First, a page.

For my opinion on multi-level marketing schemes, including those that sell vitamins, please read my articles here. To continue to train as well as you are, I would do more to boost the general nutrient intake of your diet. This should include rich sources of minerals and antioxidants and more quality protein after a training session. You can get these through my recipe for the Super Smoothie, the beef bone broth and the home made muesli. You can find all of these by going to the Recipes pages of this website and by doing keyword searches for terms like "Super Smoothie". While some supplementation may be beneficial, you should be able to get most of your requirements from your meals that are enriched with nutrients. How you manage this is explained in the dozens of articles about nutrition on this site.
If you are developing eczema when eating wheat products and if you are also finding that the condition is improved by taking Omega 3 products, it is possible that you do not have a wheat intolerance. You may, instead, have a chronic Omega 3 to Omega 6 imbalance. Many processed foods, including those with wheat, such as crackers and bread, are made with oils that are high in Omega 6. You may find that wheat products are fine if they are home made using oils like olive oil and fats like pure New Zealand butter. I recommend that you explore this possibility and include a course of supplementing with Waihi Bush Flax Boost. Flax Boost is designed for people with a chronic Omega 3 to Omega 6 imbalance. Use Flax boost daily for as long as is necessary to bring about a lasting improvement in your skin, then switch to Waihi Bush Flax Balance or Flax Original. Apply the flax oil twice daily to the affected areas of skin as a moisturiser. These oils, including fish oil and evening primrose oil, are available from http://www.myotec.co.nz/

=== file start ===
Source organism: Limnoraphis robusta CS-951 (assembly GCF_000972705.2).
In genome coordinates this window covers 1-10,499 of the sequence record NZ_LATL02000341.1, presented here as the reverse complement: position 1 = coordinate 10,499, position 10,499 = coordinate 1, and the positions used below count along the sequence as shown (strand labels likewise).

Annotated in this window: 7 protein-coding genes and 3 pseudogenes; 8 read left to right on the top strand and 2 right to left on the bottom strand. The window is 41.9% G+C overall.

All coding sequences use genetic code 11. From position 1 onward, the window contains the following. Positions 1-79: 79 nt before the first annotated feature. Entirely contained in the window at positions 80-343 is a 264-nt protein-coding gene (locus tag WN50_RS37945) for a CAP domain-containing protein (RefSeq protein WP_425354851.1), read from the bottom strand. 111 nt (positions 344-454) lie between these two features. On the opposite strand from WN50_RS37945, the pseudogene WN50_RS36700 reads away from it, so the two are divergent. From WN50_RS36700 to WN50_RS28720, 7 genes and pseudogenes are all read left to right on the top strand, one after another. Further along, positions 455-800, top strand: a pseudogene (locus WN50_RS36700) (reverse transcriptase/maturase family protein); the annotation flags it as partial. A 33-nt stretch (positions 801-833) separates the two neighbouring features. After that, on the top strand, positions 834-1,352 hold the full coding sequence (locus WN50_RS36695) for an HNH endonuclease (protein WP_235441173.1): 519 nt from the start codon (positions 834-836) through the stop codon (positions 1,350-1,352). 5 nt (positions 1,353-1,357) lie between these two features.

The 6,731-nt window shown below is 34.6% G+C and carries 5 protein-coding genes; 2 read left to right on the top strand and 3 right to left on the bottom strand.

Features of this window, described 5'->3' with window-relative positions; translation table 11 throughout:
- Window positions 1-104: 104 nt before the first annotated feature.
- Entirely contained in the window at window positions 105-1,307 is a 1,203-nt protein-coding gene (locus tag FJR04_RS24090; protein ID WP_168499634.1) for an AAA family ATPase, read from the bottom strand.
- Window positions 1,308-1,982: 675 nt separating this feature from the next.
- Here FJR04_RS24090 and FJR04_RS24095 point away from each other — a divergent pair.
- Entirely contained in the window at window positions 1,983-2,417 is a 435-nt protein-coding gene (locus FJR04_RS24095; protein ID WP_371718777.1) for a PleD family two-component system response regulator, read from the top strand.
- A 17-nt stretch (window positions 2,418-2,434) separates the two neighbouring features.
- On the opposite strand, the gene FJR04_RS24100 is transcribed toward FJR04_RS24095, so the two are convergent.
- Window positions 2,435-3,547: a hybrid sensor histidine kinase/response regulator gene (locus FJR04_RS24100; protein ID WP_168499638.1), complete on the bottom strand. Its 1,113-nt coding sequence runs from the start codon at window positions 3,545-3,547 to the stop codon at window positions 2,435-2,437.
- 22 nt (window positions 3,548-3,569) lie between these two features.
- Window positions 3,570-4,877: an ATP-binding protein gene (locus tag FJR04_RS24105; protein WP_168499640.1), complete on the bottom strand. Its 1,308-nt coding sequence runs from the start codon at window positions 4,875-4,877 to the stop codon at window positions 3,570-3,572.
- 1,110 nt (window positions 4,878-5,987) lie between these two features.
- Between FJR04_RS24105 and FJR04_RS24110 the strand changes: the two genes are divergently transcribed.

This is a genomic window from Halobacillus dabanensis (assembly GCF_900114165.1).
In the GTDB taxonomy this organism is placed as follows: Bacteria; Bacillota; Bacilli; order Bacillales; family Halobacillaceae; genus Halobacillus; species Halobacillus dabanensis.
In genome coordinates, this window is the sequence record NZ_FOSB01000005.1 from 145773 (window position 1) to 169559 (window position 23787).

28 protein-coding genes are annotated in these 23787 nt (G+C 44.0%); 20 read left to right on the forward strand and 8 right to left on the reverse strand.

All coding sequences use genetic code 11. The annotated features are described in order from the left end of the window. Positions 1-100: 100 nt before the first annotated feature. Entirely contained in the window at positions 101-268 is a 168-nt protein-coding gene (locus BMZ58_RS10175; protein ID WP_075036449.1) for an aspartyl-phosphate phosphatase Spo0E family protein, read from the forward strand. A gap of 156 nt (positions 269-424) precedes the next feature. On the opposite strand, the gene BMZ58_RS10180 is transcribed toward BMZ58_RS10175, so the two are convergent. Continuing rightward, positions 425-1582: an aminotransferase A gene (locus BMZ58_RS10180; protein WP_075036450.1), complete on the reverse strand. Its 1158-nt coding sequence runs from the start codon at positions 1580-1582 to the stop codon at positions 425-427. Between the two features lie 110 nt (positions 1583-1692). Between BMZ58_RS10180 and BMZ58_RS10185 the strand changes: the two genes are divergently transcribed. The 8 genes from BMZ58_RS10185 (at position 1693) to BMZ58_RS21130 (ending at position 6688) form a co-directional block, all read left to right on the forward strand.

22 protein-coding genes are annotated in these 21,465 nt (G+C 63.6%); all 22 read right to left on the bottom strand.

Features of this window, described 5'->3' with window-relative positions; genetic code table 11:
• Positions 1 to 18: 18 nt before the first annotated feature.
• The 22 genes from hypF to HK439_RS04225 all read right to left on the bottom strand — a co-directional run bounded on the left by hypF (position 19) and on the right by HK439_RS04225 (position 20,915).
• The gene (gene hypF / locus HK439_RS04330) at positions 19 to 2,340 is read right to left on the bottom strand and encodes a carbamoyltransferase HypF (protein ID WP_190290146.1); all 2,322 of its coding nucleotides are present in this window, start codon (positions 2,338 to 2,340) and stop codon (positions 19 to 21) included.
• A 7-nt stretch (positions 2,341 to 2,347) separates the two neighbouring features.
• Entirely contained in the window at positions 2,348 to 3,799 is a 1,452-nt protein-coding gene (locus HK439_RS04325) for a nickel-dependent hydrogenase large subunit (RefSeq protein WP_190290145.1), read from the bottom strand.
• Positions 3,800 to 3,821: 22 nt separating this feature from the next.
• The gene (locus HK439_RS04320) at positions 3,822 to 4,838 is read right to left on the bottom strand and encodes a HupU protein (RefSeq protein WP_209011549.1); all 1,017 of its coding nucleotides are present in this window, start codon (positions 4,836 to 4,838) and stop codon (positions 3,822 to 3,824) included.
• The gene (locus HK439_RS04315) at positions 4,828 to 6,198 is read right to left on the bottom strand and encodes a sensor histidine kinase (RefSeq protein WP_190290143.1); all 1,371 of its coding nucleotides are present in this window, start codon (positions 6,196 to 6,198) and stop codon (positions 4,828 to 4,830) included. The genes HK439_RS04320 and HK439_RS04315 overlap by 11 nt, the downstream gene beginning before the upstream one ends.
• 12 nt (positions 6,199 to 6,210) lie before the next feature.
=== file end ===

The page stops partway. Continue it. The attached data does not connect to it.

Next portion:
I am not that keen on the sports drinks. Having a dentist and a dental therapist in the family, I am regularly reminded of the enormous damage sweet drinks are doing to teeth. Sports drinks are as bad as any when it comes to tooth decay and gum disease. In my opinion, fresh water is always best when running and you can get your running calories from natural sources derived from a basic diet that is highly nutritious.
In order to run long and hard day after day, you need calories - heaps of them. The more you eat, the faster and longer you can run in training and in racing. If you find that you must take a sweet drink to get through a long training run, this may be an indication that your diet just does not supply enough recovery calories between training sessions. Sources of calories must include plenty of healthy fats and oils. A fat-free diet is unhealthy. If the labels says "99% fat-free", avoid it as if it was toxic waste. Drink full fat unhomogenised and preferably raw milk and not the fat-reduced milk. Eat organic eggs from chickens that are having a happy outdoors lifestyle. Got the idea?
For further training guidance, go to the E-Publications pages of this website and read the E-Books about Training for a Marathon, Train to Win and Training for Endurance Mountain Bike Races. You will also find E-Pubs about nutrition that are well worth reading.